The Adventures of Harry Lime. Even more obscure is The Limejuice Mystery of Who Spay in Grandfather's Porridge, a 1930s British marionette film with Herlock Sholmes as the detective. And, to draw an even longer bowl, the BBC made a number of shows at The Lime Grove Studios.
Limes in early literature include a reference to an Egyptian lime in the Tales from th Arabian Nights and an obscure eighteenth century Scottish poet James Thomson who wrote about 'the piercing lime'. Samuel Taylor Coleridge wrote a poem called 'This Lime-Tree Bower my Prison'. Apparently pickled limes were popular in nineteenth century Boston. Amy in Little Women pines for them. Many poets including e e cummings, Pablo Neruda, and William Butler Yeats refer to limes in their writing.
- turn yellow as they ripen (this refers to Tahitian or Persian limes which are harvested green)
- are good for removing turmeric stains from work surfaces and equipment>
- are the smallest members of the true citrus family
- prevent bad breath and whiten discoloured teeth
- are good for sore throats, especially if drunk with pineapple juice
- would help to remove signs of smallpox, according to Hannah Woolley in 1670, who recommended mixing it with rosewater
- are thought to be older than lemons and have contributed to their evolution (according to Stephanie Alexander)
We bought a lime tree in a pot for our small garden in 2007 and it was a wee scrap of a tree. It didn't yield any fruit until last year. Just a few limes. This year the tree hung with many limes (maybe 20). I find it hard to know when limes are ready to pick. They are green so long. Mostly I pick them when they are yellowing. Inside they are still green. Fortunately our Meyer lemons are so glossy and bright yellow we can tell which are limes and which are lemons quite easily. The photos in this post show the growth of limes on our tree from buds through to cut fruit.
I made limeade last week because we had lots of limes on the tree. Squeezing the lime juice filled the kitchen with a wonderful fragrance. It took more limes than I expected to get a cup of lime juice. Sylvia decided that she would cut the limes for me. She was constantly trying to catch me off my guard so she could grab the knife and cut a lime at an odd angle, whether we needed it or not. We both loved the drink. E was less keen and puckered up his lips when he tasted it. I imagine this would be wonderful ice cold with mint leaves in summer. Alas it is winter. However, while we aren't after drinks to refresh us from hot weather, we are getting to a time of year when fresh fruit is declining and I am happy to enjoy it any way I can.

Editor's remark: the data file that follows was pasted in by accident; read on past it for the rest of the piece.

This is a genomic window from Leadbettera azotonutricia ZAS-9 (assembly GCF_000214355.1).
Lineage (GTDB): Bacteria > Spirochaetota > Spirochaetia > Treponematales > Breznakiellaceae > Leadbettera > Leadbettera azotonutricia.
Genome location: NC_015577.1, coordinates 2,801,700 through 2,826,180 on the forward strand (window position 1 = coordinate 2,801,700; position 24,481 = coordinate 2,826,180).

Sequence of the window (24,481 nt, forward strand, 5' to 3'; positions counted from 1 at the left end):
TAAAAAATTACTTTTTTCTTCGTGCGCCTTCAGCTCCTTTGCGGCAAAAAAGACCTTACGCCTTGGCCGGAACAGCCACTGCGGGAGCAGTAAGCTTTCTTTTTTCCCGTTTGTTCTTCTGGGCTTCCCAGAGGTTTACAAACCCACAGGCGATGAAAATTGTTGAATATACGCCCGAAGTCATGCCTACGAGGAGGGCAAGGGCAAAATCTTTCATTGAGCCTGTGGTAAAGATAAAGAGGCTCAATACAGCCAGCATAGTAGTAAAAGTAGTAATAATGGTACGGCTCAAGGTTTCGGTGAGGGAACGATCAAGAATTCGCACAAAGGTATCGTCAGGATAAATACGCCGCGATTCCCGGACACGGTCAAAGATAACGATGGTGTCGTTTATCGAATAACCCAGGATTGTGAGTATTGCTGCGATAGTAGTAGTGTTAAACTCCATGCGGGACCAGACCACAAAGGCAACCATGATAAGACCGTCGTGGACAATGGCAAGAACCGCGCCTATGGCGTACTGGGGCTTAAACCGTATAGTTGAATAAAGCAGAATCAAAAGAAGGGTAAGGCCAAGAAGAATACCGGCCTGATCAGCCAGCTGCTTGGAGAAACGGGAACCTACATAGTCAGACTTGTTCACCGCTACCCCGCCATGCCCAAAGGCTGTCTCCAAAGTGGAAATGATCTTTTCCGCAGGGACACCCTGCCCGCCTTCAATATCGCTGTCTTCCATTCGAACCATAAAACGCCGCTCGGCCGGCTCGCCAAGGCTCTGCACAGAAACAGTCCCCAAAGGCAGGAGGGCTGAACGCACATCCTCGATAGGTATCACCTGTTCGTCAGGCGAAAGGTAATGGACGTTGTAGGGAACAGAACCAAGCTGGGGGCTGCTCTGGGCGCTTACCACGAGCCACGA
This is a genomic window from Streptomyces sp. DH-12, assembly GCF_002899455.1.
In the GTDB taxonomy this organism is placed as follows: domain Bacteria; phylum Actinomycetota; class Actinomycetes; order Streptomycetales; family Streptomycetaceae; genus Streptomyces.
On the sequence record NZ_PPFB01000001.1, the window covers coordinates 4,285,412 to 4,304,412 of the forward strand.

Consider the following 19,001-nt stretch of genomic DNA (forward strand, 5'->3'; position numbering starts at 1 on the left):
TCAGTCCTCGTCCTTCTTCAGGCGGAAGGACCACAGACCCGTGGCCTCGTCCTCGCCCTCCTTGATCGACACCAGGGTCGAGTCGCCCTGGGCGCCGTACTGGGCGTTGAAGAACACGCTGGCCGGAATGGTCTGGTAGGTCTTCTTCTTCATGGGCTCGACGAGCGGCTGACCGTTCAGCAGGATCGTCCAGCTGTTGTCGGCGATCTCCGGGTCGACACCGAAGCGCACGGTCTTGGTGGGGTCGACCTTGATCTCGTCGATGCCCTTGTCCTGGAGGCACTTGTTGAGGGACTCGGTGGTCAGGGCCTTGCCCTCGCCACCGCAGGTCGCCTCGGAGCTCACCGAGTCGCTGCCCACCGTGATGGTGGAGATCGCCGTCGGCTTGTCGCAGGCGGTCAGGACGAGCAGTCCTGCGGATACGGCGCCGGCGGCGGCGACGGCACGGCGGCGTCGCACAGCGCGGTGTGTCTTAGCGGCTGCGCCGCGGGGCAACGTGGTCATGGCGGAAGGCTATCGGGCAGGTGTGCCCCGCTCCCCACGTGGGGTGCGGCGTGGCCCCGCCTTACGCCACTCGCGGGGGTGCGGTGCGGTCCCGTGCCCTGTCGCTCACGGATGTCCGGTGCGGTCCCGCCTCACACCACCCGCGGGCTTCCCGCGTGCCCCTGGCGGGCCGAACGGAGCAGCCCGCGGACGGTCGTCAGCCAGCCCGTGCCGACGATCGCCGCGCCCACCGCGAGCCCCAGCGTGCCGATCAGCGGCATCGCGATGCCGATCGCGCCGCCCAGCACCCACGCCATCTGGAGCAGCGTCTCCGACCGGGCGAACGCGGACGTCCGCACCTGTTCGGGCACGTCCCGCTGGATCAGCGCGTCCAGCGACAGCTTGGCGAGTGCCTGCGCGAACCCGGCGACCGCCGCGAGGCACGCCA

Cool Summer Sips.
Recipes featuring lime on my blog:
- Carrot with Lime and Mint (gf, v)
- Skye's Tomato and Pumpkin Curry with Lime and Coconut (gf, v)
- Smoky Lime Chickpeas (gf, v)
- Spicy peanut and lime coleslaw (gf, v)
- Tahini lime rice with kale and cashews (gf, v)
Recipes featuring lime from elsewhere:
- Citrus beet salad with creamy avocado dressing - Oh She Glows
- Fruit pizza with avocado lime whip - Oh She Glows
- Key lime pie VII - all recipes
- Key lime smoothie - Healthful Pursuit
- Lime cornmeal cookies - Women's Day
- Lime white chocolate bars - The Kitchen Maid
- Red lentil soup with spinach and lime - the Taste Space
- Strawberry lime polenta muffins - What's for Lunch Honey
- Sweet Chilli Lime Tofu - Eat Me Delicious
- Tomato lime basil dressing - The Healthy Apple
- Twice-Baked Sweet Potato Cups with Sour Cream, Chipotle, and Lime - Kalyn's Kitchen
- Vegetarian Pho - The Kitchn
- Yellowman's Banana Lime Bread - Sundays at Moosewood Restaurant
Adapted from Simply Recipes
Makes 4-6 cups
1 cup tap water
1 cup lime juice (I used about 6 limes)
Grated zest of one lime
3/4 cup castor sugar
2-4 cups soda water
Several sprigs of fresh mint and ice blocks (optional)
Place water, sugar and zest in a small saucepan and bring to the boil. Remove from the heat and strain out the zest with a fine sieve. Add lime juice and cool. Fill 1/3 to 1/2 of a glass and top up with soda water. (It depends on how strong you like it. I preferred 1 part lime cordial to 2 parts soda water.) If desired, serve with mint leaves and ice blocks.
On the Stereo:
Neil Diamond: the Greatest Hits 1966-1992